Numpy and mypy type checking
Recently I've been looking at the situation with typing support in Python after a few years away from it, the other day I found out how to get type stubs for SQLAlchemy to work with mypy. Inspired by this win I started looking around for what type checking was supported with other libraries I use frequently.
Back when I was working on Persephone I particularly lamented the lack of type-stubs for numpy and tensorflow. We made some of our own type stubs for Tensorflow while working on the project because it helped us track down some bugs and ensure we didn't introduce typing bugs. Unfortunately that was a lot of work and it was possible for the 3rd party library to get out of sync with our type stubs over time. This was time consuming but was entirely worth it for what we were doing.
During this time a 3rd party project called
numpy-stubs was created to provide type stubs for the
numpy library. These made it much easier to use type checkers like
mypy with the
To my delight I found that type stubs are now part of the
To use them you have to make sure you have a recent enough version of numpy, type stubs landed in version
1.20. So now you should not be using
numpy-stubs since this project was merged into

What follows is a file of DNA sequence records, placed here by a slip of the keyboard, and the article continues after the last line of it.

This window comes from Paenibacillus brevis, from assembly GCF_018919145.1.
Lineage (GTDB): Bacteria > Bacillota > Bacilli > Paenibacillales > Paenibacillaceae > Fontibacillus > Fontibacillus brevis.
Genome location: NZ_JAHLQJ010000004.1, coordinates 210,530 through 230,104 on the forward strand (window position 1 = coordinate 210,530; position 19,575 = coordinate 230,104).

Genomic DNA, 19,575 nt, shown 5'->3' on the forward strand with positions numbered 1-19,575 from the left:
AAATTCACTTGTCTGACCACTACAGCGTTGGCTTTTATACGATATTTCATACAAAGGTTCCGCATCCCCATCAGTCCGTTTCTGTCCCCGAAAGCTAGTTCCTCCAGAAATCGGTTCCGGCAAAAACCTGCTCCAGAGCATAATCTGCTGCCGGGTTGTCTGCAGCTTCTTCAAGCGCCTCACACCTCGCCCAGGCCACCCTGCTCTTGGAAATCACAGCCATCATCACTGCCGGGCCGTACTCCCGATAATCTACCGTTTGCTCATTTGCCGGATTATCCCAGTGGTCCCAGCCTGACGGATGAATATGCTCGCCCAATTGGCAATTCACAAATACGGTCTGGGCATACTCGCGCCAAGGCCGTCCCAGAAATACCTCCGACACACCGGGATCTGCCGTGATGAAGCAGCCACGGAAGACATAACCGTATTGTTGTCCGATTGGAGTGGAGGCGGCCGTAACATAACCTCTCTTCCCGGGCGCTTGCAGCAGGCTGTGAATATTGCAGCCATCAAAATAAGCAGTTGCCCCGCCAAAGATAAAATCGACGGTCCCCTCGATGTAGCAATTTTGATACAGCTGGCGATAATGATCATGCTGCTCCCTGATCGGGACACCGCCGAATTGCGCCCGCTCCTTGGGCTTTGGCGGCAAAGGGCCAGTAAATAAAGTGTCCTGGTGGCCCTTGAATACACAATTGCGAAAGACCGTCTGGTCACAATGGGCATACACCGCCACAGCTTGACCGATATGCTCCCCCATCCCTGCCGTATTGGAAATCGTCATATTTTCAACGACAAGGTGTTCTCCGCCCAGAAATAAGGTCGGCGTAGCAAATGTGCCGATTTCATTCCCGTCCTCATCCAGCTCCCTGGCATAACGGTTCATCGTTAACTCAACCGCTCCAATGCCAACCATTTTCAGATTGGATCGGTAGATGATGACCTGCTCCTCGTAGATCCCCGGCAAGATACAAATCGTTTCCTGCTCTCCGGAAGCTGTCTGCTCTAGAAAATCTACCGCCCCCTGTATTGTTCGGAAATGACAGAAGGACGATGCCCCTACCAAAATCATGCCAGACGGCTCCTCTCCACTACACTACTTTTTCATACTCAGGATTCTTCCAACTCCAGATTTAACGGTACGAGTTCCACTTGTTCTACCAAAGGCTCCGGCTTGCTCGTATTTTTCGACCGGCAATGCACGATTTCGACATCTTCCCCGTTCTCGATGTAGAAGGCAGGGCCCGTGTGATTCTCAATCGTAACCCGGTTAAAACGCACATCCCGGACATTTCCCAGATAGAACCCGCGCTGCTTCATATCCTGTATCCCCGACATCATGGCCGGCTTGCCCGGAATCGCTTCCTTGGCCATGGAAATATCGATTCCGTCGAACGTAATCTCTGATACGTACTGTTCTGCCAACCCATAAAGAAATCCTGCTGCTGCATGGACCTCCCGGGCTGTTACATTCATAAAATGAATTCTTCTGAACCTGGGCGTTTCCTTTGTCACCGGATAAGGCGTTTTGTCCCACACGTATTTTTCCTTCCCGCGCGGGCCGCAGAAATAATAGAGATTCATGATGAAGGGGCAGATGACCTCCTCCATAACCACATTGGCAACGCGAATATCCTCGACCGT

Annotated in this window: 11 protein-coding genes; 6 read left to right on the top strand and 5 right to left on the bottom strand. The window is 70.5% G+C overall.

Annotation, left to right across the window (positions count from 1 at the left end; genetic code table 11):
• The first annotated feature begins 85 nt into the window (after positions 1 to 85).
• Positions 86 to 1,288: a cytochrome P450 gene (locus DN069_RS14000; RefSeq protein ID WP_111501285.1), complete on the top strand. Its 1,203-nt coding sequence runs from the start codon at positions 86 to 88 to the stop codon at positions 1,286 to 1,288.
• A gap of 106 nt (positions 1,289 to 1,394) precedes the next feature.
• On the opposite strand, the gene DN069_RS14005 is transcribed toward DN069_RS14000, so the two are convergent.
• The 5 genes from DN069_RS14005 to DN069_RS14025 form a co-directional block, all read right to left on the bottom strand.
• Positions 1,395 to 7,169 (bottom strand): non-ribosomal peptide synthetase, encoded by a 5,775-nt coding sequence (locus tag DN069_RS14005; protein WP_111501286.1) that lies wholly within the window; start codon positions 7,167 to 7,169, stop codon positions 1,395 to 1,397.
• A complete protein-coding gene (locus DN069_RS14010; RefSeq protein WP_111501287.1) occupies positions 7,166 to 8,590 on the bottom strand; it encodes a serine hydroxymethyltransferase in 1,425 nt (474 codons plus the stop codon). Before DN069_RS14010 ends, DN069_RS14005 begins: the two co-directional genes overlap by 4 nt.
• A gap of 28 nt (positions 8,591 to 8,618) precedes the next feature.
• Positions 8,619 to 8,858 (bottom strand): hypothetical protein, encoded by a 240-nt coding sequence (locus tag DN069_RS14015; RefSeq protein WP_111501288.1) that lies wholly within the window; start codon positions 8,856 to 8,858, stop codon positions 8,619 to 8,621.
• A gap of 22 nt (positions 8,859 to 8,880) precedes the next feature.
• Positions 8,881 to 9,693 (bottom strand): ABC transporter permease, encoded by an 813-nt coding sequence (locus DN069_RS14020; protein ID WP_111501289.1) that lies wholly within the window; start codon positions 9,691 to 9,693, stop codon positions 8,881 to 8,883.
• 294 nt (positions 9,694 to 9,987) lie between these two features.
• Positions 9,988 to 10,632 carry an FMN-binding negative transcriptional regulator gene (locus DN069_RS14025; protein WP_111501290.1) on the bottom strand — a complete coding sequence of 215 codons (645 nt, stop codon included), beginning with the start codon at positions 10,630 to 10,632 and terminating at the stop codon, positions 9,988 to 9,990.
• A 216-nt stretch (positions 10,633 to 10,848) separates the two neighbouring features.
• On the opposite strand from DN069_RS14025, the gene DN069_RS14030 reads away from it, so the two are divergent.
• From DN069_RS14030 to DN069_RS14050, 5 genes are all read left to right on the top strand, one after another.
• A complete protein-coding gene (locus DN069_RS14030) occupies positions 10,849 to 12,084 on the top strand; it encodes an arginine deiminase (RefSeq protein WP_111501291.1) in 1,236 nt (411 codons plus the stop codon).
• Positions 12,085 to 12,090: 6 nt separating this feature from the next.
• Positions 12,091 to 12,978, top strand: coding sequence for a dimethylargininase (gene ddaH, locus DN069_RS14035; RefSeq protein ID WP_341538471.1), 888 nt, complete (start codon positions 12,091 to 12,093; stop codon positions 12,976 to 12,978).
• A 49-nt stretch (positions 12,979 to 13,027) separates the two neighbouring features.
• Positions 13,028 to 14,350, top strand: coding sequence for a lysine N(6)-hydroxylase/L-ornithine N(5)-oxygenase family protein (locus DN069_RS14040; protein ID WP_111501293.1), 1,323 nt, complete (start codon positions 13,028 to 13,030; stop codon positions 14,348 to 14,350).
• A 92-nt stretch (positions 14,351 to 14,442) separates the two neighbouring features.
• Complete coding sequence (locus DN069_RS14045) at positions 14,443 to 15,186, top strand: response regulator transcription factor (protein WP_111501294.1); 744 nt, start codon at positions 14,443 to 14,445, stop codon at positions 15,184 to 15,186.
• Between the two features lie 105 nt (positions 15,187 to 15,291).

To enable mypy to check numpy code properly you need to enable the mypy plugin, to do so you have to add a line to
[mypy] plugins = numpy.typing.mypy_plugin
Then to annotate some functions you need to make sure you use the right types, because of the way in which numpy types work this is a bit involved/annoying.
Consider the following code:
import numpy as np def sine_values(data): """Apply the sine function to data""" return np.sin(data)
The return type is fairly easy to annotate here:
def sine_values(data) -> np.ndarray: """Apply the sine function to data""" return np.sin(data)
The parameter type is not so easy to annotate depending on the usage. This is because you can call the code like this:
>>> d1 = np.array([1,2,3,4]) >>> s1 = sine_values(d1) >>> print(s1, d1) [ 0.84147098 0.90929743 0.14112001 -0.7568025 ] [1 2 3 4]
but you can also call it like this:
>>> d2 = [1,2,3,4] >>> s2 = sine_values(d2) >>> print(d2, s2) [1, 2, 3, 4] [ 0.84147098 0.90929743 0.14112001 -0.7568025 ]
To get around this "flexibility" in the accepted types you could use a
Union type but it's easier just to use the type provided from numpy:
import numpy import numpy.typing as npt def sine_values(data: npt.ArrayLike) -> np.ndarray: """Apply the sine function to data""" return np.sin(data)
See the numpy typing docs for more.